Sunday, May 26, 2013

The El Glaoui Palace (Palais El Glaoui) in Fez [Guest Post!]


GUEST POSTER: Justin
On a nondescript street in a quiet district on the outskirts of the Fez medina, I noticed handmade a sign above an unassuming doorway informing passersby that this was the entrance to “Palais El Glaoui.”

Sign above the door.

I was curious and interested, but surprised, because to the best of my knowledge El Glaoui had been in Southern Morocco.

You may recall that last summer Lauren and I passed through Telouet and visited the Glaoui Kasbah on the way from Aït Benhaddou to Marrakesh. I had heard of the Glaoua, but did not then know much about them, other than that they were the main topic of a book called Lords of the Atlas by Gavin Maxwell and that the leader of the Glaoua (called El Glaoui) had been some kind of powerful local warlord who had collaborated with the French during the Protectorate. Intrigued by the scale and decaying splendor of the Glaoui Kasbah, and with it being in as remote a location as Telouet of all places, I tracked down a copy of Maxwell’s book (by tracked down I mean I looked for it in the Peace Corps library a few times until someone returned a copy). Beginning in the late nineteenth century El Glaoui (first Madani, then his brother Thami, following Madani’s death in 1918) rose, through a combination of skills, circumstances, and ruthlessness, from being a relatively minor local chieftain to the ruler of an enormous neofeudal estate encompassing a vast swath of southern Morocco, effectively a state within a state, only to lose everything following Moroccan independence in the mid-twentieth century. Lords of the Atlas isn’t a great book, but there is not a whole lot of other English material on them. 

These two adorable puppies wanted to be my friend.

So it turns out that Thami, who as Pasha of Marrakesh was based out of that city, also owned this palace in Fez.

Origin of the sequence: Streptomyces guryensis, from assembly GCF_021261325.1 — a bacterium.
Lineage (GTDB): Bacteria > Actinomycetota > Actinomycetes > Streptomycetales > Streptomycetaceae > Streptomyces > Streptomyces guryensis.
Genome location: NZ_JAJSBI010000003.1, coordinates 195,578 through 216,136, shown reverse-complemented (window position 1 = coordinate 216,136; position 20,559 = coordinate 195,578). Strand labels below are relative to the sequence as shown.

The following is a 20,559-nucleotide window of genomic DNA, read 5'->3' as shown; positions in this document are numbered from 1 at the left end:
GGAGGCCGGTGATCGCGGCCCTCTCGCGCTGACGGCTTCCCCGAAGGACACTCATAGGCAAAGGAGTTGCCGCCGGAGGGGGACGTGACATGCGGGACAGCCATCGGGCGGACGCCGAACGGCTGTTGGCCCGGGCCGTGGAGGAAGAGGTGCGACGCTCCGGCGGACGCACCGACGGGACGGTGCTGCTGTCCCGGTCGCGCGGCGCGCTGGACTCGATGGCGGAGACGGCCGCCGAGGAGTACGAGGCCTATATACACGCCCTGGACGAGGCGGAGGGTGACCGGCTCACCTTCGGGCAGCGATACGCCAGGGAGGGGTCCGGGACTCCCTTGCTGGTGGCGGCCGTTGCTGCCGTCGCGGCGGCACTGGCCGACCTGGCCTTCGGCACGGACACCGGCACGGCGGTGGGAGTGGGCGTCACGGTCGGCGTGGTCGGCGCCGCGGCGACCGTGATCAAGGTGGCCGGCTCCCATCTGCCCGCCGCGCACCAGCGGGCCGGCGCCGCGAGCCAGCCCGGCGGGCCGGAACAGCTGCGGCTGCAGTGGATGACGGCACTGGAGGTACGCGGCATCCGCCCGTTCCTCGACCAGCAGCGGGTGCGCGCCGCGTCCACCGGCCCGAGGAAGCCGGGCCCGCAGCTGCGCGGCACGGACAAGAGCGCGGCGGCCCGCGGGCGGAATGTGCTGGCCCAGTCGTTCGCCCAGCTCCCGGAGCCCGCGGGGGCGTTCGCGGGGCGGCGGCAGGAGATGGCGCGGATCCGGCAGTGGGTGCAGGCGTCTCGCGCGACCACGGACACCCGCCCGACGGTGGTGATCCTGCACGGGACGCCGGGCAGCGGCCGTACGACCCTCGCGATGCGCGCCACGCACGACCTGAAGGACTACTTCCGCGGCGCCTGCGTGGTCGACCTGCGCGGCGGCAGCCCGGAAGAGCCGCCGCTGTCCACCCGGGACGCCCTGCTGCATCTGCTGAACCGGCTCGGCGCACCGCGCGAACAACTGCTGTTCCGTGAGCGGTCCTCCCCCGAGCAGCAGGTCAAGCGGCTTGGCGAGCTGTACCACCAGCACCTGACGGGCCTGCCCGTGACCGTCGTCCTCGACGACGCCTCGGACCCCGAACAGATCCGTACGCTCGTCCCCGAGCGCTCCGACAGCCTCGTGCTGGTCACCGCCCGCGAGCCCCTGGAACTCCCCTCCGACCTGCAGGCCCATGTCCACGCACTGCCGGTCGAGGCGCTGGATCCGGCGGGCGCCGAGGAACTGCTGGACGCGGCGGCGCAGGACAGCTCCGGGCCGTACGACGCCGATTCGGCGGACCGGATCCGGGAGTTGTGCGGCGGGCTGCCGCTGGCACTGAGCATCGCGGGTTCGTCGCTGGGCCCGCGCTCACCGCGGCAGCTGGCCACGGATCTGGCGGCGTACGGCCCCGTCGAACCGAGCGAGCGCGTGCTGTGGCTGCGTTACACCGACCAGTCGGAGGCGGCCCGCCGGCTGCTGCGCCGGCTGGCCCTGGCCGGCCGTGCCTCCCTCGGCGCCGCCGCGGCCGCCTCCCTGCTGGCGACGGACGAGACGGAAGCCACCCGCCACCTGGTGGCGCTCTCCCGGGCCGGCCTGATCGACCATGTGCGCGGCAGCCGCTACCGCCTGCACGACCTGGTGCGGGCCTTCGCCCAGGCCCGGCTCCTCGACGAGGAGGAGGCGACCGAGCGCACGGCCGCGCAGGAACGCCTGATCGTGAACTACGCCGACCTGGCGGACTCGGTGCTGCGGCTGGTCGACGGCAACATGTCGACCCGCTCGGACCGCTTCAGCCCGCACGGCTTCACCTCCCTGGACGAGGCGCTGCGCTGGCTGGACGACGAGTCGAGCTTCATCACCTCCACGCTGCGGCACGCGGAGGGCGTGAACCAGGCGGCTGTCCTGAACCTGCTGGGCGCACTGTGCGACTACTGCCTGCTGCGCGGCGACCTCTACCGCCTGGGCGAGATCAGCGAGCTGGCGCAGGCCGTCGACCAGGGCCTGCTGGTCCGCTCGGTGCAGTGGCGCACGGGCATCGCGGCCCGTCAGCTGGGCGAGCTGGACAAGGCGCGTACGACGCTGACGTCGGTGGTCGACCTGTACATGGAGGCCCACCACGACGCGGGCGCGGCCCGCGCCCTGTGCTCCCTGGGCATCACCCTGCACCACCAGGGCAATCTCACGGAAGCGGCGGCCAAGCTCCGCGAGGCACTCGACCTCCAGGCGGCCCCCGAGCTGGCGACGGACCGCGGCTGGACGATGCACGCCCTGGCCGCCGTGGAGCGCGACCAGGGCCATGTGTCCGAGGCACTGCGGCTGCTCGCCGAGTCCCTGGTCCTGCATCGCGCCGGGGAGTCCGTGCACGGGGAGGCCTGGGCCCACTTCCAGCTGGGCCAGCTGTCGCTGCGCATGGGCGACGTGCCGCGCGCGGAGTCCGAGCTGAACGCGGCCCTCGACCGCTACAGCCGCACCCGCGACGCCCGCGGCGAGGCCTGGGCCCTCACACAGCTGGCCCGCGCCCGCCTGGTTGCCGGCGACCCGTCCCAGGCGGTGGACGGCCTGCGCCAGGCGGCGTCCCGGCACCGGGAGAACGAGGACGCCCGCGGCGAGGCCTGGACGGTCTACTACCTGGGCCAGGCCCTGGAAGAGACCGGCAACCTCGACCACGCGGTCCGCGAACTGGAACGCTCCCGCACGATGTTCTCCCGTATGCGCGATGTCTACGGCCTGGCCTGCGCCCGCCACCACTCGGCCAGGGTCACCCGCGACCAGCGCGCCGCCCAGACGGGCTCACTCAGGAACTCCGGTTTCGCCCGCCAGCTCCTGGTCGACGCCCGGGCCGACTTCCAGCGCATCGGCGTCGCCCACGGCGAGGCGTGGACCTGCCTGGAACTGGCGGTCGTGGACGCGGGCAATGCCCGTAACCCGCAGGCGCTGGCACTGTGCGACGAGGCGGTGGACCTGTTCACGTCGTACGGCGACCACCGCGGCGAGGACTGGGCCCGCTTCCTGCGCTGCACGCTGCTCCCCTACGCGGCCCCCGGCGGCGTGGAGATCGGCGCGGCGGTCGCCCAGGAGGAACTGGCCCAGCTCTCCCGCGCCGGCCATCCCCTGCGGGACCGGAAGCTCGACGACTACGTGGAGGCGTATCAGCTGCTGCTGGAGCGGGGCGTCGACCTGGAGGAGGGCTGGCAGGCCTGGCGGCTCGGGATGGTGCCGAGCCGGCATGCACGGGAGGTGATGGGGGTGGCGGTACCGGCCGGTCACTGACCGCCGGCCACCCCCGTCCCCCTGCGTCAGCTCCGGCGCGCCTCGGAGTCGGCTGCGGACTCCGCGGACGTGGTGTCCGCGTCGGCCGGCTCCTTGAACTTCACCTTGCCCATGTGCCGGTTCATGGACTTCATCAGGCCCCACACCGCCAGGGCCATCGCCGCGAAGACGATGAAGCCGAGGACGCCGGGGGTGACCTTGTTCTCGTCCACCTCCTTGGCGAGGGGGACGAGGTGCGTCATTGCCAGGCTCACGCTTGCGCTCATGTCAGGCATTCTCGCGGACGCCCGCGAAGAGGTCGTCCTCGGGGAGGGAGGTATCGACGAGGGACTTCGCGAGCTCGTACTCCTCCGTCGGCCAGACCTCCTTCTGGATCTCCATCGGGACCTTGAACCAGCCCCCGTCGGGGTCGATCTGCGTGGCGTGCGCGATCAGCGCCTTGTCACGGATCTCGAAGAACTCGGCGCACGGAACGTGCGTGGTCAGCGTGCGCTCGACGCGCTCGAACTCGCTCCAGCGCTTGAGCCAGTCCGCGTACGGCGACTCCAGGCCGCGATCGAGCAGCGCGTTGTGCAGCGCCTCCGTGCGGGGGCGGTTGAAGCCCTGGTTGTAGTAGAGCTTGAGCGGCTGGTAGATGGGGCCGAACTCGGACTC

A central courtyard.
Empty fountain in the central courtyard.
These doors (in the background of the photo 
above) look like they had once been brightly 
painted, but time and exposure to the elements 
have bleached them out pretty well.

Many of Morocco’s museums consist either of collections housed in former palaces, such as the Kasbah Museum in Tangier (primarily exhibiting archeological finds), the Jewelry Museum in Rabat, the Dar Jamaï Museum in Meknes (showcasing Moroccan artisanry), and the Museum of Marrakesh in Marrakesh (contemporary Moroccan art), among others; or simply museums where an old palace is the museum, such as the Bahia Palace and El Badi Palace, both in Marrakesh. And most of the publicly accessible areas in these palaces (excluding the El Badi, which is really only the ruins of that palace) are in fairly reasonable states of repair, often after some more or less extensive restoration work. I was only able to visit a few rooms of it, but the El Glaoui Palace in Fez, which was not listed in any of my four guidebooks, is interesting inasmuch as it gives an idea of what some of these restored palaces may have looked like prior to restoration, or if had they been left to crumble. 

The woman showing me around said this was the
courtyard of the harem. I have no specific reason to
disbelieve her but am reflexively suspicious when people
tell me things that strike me as potentially designed
to play into to Orientalist fantasies.
A collapsed walkway in what I was told was the harem.

The El Glaoui Palace also is the studio of Abdelkhalek Boukhars (aka Abdou), a painter and the guardian for the El Glaoui Palace. Abdou’s paintings, most of which are nonrepresentational and called to my mind Pollock, in the setting of the empty old palace I found pretty neat. 

Some of Abdelkhalek Boukhars's paintings.
While the El Glaoui Palace is not the first place I would suggest visiting while in Fez, if you will be there for a few days it is worth checking out.

One of several salon's off of the central courtyard,
I did not think to ask if it is still in use.
Some beautiful zellige mosaic.
More beautiful zellige.
Painted wood ceiling.
This dog has decided that I have visited the palace long enough,
and it is time for me to leave.
This is what the entrance looks like if you are looking for it. 
Also I added it to Google Maps here

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